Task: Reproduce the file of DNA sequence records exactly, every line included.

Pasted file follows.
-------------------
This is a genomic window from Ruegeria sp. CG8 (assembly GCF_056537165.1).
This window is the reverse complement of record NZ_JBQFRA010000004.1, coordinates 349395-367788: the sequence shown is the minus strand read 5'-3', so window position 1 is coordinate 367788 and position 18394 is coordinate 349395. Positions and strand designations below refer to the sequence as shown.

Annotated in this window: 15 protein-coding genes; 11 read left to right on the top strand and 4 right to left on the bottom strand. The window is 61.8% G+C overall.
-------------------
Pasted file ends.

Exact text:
This is a genomic window from Ruegeria sp. CG8 (assembly GCF_056537165.1).
This window is the reverse complement of record NZ_JBQFRA010000004.1, coordinates 349395-367788: the sequence shown is the minus strand read 5'-3', so window position 1 is coordinate 367788 and position 18394 is coordinate 349395. Positions and strand designations below refer to the sequence as shown.

Annotated in this window: 15 protein-coding genes; 11 read left to right on the top strand and 4 right to left on the bottom strand. The window is 61.8% G+C overall.